The National Student Loan Data System is responsible for receiving data from schools, guaranty agencies, the direct loan program, and other Department of Ed programs. The National Student Data System compiles all of the loan information into one central database for student aid. The National Student Loan Data System provides student access that provides them with a centralized and integrated view of Title IV loans and grant that recipients can access. They can use this access to inquire about their IV loans and grant data. All recipients of Title Iv loans can access their record through the National Student Loan Data System.



Loan information listed on the National Student Loan Data System website is reported from many different sources. Most commonly, the information is reported from the agency that authorized the aid. Information on the NSLDS website is updated daily, new loans are reported within 30 days of receipt of funds. The listed outstanding balance may not reflect current payments and may be up to 120-days old.

For more up to date information, you will need to contact the loan provider. In order to access the website, you must use an FSA ID and Password that you create. Your FSA ID and password are used to access many U.S. Department of Education website, such as: FAFSA, NSLDS,,, and the TEACH grant website. It is very important that you keep your FSA ID and password secure. The unique combination of the FSA ID and Password make using it extremely safe. The National Student Loan Data System is available to user’s 24/7.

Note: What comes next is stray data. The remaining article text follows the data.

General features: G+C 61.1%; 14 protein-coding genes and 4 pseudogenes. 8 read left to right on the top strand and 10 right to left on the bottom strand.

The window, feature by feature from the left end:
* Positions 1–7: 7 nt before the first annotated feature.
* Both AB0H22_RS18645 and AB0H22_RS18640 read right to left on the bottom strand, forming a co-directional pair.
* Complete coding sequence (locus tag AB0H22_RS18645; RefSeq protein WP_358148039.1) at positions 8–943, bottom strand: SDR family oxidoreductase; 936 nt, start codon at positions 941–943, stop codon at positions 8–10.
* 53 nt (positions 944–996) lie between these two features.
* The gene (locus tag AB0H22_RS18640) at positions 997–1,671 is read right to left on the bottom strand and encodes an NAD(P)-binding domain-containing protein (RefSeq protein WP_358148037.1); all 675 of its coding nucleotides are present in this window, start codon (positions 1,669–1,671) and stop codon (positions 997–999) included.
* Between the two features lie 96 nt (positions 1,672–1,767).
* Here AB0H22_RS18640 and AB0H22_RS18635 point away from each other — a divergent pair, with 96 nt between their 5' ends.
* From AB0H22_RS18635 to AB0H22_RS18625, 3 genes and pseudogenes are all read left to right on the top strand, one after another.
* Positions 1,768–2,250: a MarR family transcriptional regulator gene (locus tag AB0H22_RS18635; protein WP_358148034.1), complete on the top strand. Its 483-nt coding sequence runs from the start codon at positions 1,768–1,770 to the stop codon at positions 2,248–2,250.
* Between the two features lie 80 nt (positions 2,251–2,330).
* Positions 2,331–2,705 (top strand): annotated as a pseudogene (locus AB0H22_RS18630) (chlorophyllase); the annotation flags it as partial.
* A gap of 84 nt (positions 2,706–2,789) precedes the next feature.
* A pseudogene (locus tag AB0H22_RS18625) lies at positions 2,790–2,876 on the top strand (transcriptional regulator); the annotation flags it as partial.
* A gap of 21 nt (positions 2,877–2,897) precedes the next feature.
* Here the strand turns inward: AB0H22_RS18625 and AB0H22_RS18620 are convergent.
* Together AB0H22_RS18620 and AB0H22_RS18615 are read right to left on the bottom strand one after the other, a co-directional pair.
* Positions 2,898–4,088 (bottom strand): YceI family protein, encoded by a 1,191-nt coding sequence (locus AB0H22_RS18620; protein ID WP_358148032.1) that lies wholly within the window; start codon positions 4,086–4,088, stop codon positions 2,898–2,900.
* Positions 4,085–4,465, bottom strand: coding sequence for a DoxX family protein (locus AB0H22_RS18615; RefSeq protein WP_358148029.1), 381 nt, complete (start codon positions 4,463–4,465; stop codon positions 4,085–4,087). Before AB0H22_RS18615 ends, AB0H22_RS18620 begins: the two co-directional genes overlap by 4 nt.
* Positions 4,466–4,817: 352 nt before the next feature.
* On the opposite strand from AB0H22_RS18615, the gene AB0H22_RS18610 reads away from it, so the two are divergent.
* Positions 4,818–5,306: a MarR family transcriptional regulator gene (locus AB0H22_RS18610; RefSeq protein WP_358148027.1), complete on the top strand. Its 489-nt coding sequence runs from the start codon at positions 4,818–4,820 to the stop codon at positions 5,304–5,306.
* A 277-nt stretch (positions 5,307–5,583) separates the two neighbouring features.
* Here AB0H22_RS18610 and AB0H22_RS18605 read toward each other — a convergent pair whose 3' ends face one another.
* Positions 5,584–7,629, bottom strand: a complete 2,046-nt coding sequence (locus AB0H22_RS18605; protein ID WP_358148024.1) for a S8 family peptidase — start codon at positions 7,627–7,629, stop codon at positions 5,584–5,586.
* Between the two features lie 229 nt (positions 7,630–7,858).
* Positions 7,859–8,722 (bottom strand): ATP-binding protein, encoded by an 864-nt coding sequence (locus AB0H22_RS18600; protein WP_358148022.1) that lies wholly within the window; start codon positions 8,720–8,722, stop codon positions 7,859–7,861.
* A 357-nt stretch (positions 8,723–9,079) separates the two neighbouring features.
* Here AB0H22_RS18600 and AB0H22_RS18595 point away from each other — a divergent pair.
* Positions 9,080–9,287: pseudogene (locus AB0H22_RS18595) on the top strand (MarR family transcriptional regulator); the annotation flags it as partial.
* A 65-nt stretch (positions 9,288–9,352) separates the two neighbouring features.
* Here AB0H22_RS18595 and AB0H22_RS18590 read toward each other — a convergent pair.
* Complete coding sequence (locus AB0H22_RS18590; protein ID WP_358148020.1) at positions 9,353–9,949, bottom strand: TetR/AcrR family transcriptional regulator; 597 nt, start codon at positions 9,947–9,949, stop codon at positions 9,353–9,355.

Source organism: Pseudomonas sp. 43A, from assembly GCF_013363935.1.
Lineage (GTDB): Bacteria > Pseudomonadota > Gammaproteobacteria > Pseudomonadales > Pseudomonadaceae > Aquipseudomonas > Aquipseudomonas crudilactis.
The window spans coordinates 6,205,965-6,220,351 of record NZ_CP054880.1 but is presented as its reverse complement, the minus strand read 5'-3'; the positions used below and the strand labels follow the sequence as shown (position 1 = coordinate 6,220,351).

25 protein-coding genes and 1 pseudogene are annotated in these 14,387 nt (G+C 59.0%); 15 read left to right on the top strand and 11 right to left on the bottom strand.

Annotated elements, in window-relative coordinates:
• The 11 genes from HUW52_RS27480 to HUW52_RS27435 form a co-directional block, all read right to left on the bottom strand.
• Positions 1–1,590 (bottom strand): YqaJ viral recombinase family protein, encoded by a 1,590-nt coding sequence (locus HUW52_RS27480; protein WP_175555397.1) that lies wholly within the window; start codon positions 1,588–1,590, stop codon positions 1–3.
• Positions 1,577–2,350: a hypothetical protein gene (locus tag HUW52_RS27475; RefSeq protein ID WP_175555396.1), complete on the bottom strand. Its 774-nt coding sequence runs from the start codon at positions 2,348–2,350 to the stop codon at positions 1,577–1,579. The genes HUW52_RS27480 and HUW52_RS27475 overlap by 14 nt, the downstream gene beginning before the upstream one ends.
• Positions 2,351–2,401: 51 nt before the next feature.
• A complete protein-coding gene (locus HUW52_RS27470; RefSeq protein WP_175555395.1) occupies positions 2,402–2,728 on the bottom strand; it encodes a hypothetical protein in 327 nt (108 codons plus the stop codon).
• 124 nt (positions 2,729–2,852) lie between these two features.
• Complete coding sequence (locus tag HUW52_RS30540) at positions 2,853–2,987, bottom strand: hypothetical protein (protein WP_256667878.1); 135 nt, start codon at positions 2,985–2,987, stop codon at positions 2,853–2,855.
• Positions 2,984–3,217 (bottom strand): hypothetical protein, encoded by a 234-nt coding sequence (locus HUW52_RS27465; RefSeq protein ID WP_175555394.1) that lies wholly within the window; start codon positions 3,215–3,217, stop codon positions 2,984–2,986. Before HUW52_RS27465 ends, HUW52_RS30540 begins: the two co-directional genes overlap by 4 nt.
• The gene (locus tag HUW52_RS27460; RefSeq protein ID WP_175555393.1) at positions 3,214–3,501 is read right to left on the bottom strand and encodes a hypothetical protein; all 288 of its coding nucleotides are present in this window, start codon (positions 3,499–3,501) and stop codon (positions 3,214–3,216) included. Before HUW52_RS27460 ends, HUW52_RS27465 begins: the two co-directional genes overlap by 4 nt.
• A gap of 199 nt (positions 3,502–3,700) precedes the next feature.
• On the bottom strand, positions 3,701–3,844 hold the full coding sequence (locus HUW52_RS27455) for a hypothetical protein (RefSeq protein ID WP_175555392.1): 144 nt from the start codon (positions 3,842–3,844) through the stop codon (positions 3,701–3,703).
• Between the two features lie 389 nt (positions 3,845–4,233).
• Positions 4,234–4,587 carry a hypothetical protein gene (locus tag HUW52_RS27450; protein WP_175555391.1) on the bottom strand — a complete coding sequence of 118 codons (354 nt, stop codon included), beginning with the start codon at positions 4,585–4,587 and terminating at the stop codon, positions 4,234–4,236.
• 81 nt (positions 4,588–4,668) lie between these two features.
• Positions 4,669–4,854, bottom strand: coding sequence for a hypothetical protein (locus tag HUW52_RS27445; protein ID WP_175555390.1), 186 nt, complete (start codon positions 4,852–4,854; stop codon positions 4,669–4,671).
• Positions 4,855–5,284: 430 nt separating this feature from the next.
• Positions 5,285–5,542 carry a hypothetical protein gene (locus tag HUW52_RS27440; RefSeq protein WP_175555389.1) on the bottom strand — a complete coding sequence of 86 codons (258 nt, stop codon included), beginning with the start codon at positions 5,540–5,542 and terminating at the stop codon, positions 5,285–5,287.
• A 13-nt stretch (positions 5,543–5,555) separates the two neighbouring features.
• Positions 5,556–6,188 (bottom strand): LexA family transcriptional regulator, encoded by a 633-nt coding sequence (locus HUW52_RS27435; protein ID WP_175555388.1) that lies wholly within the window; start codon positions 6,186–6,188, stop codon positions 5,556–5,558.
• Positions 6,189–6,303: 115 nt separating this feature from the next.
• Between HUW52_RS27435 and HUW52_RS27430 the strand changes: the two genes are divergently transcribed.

By accessing the National Student Loan Data System, you can obtain access to a vast amount of information regarding student loan data, such as:

  • View your federal loans, grants, and aid over-payments
  • View your current enrollment status or let the National Student Loan Data System know about future enrollment.
  • View the status of your loans that are subject to subsidized usage limits.
  • View and add your personal contact data
  • Complete counseling that is required for your TEACH grant.
  • Authorized a 3 rd party loan servicer to access your information on the National Loan Data System professional web site.

For more information regarding the Federal Student Loan Data program, please see the following resources:

  • The Federal Student Aid information center- 1-800- 730-8913
  • National Student Loan Data System- Access website
  • Federal Student Aid- Frequently asked questions and information

Veterans Health Administration Compensated Work Therapy Program



Program Description

The Department of Veteran’s Affairs’ (VA) Compensated Work Therapy Program matches and supports work ready Veterans in competitive jobs. The program also consults with business and industry about their specific employment needs.



What Does the Compensated Work Therapy Program Do?

The program helps Veterans with disabilities get competitive employment in the community, working in jobs they choose, while receiving the support they need.

Are You Eligible?

Veterans generally must be enrolled to receive VA health care. The VA system then will prioritize your enrollment by priority groupings of 1-8 in the following way: